Made entirely out of several different exotic woods? Check. It's an amazing, amazing piece of furniture, and yes--the lignum vitae screws, once turned and locked, "remember" the tune that must be played to open the desk fully, so yes, it's a computer made entirely out of wood. In addition to being an amazing puzzle piece and a phenomenally beautiful desk.
RL pony play is about to take a turn for the psychotic. I fear for the future.
I found kippahs on the Marketplace! (Now, that's not the unusual part. There's actually a few on the...well, okay, four to be precise...on the Marketplace, including this one, which...hurts my brain...but that's still not the unusual part. The unusual part is I turned up Snow's version on a search for items labeled "dolly". I...still don't know how that works.)
So, there's yet another MMO being designed from the ground up--or, at least, Marian Churchland is dreaming about MMO ideals--but this one may be just a little different when (and if) it launches. The Crossing promises to be your usual fight-monsters-solve-quests MMO, but Marian has discovered that her biggest complaint in games is the extraordinary gender separation. In her game, if a character levels up and gets a new armor piece, she wants it to look the same on women, as on men.
This idea? Sad to say, but it's kind of revolutionary.
Based on a mention on Nalates Urriah's blog, I read up on the Dream Promenade project. There are things I like, and things that make me wary. Let's take the good stuph first.
1. Adult = SophisticatedI like that a lot. That the main emphasized difference between the underage and the over-eighteen is the level of sophistication. That makes me happy that this project might change the way people on Second Life comprehend the Adult sector.
Adults explore incredibly developed ideas and affect the world around them, inspiring others and shaping the future. Imagination coupled with Responsibility.
2. SensualityThis is also a great redefinition of "sensuality", in that it's not all about the base definition of "involving the senses", and it's not all about the leap forward to "all about sex", but the comprehension that sensuality--and erotica--involve things that thrill us as whole individuals, not necessarily just things that arouse us sexually.
Exciting, compelling and alluring
3. Positive CreativityOn the other hand, this one feels...squicky. How exactly are the owners of the Dream Promenade defining "healthy adult SL"? I'd be comfortable making the broad assumption that girls on spits is not part of what they mean, and I think we can even safely conclude that animation sets like the Predator HUD would be right out...but what about shibari restraints, say? Or facial bruising? Or women in bandages? Or claw marks? Or cuff marks?
A healthy Second Life means a healthy adult SL, which is one filled with the positive energy that comes from creativity and imagination.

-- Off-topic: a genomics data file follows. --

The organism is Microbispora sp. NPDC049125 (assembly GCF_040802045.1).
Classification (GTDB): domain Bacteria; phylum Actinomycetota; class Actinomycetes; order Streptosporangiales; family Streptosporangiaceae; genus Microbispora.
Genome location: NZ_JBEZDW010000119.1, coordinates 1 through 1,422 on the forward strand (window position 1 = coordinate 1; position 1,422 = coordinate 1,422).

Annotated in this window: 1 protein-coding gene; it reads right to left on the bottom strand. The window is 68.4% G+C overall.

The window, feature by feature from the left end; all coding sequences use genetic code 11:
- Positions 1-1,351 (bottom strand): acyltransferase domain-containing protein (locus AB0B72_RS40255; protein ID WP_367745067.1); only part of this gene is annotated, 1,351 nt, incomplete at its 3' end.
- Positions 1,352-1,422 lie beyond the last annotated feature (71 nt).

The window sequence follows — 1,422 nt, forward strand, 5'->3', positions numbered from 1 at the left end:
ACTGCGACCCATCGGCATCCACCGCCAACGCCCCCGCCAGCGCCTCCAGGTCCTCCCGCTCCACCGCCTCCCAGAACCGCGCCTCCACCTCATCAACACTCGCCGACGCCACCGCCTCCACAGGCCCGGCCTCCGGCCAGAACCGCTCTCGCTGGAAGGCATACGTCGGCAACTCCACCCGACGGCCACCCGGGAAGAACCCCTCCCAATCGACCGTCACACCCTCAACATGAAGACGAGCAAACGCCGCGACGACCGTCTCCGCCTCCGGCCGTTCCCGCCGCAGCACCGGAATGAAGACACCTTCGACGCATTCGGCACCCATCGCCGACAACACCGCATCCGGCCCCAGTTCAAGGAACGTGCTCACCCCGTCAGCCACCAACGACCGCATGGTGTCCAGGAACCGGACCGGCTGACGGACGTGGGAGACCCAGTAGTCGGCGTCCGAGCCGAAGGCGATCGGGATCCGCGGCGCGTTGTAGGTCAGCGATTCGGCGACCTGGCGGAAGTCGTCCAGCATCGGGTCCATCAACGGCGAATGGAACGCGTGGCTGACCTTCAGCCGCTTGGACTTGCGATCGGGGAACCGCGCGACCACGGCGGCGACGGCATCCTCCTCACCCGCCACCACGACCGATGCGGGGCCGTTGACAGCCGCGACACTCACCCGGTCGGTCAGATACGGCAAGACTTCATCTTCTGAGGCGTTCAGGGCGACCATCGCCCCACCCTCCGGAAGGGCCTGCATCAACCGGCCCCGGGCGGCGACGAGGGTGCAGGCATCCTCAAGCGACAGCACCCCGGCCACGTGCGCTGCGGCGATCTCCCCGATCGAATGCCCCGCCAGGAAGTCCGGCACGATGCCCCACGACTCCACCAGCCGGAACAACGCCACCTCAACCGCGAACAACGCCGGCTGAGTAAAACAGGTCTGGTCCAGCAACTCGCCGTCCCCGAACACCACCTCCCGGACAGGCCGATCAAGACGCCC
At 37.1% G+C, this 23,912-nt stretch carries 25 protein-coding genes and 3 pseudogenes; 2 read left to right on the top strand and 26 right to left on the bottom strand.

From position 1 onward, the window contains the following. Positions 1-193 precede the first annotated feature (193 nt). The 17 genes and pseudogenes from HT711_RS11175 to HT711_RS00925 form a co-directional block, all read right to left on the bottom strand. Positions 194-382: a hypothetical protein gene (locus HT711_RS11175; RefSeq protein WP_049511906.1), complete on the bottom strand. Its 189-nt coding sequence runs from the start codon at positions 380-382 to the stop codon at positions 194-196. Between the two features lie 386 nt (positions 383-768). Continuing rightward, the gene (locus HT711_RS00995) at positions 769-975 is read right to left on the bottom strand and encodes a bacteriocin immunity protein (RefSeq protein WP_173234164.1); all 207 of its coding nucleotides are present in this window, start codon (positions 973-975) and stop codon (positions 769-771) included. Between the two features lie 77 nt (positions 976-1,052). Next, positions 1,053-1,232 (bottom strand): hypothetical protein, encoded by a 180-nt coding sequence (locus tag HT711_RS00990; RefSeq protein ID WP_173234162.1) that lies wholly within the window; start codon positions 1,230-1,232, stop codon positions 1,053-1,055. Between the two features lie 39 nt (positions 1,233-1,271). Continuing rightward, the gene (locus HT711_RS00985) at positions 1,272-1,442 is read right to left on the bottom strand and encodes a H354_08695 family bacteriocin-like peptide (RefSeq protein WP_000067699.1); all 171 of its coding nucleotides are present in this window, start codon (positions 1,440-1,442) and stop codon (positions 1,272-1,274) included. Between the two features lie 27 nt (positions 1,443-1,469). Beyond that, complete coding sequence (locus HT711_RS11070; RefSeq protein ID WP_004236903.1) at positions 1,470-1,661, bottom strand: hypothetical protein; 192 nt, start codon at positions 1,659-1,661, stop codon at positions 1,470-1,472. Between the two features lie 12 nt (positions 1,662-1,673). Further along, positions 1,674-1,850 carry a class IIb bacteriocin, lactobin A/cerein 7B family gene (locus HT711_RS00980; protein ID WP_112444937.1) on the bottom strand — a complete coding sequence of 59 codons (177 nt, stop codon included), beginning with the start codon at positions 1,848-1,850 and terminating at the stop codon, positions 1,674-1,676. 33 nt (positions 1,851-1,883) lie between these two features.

(And yes, all those links are quite likely Adult, and potentially NSFW--click at your own risk.)
Remember, this is (supposedly) an art project. As stated here:
1. NO ageplay depictions: includes roles of minors under the age of 18Now, let me also break these down in terms of products already existing on SL (because, again, this is an art project, so props, clothing layers, settings and the like could easily be used.)
2. NO nonconsensual sex (rape, sexual abuse) depictions: Domineering sex depictions are permissible as long as they are not obviously promoting nonconsensus...
Things like this (the slutty version) or this (the cute version) can easily be understood to reference those over eighteen choosing to play younger--the seduction of the innocent remains big in all worlds, so I don't think that would cross specific lines.
But what about things like the TeenTastic shapes? If I'm understanding properly, this is a skin and shape set based on Yabusaka's Petite mesh avatar, which would--eighteen or not--put someone squarely at maybe a single head height over the belt-buckle of a partner. To my mind, with the skin shown, at least, that makes my brain think "twelve", not "eighteen".
Or what about EGL fashion? Say, shapes like this, designed to be worn with outfits like this, would clearly fall in the below-eighteen bracket, and as such would not be allowed in artistic depictions.
But outfits like this straddle that line, I think. Worn by someone who's clearly emphasizing their adult nature--through that aforementioned sophistication (of text comments or poses), the level of makeup they're wearing, even down to things like the hairstyle or the shoes chosen with this--that would be clearly on the side of above-eighteen depictions.
It's a very thin dividing line they're trying to draw, and thankfully, they seem to be approachable in terms of resident concerns. And I'm sure they'd like "healthy adult interaction" to never include concepts like chosen force, or BDSM in general.
I'm intrigued enough to go visit, and see what's on display. Not sure how much of it will be able to be photographed after, mind, but willing to look.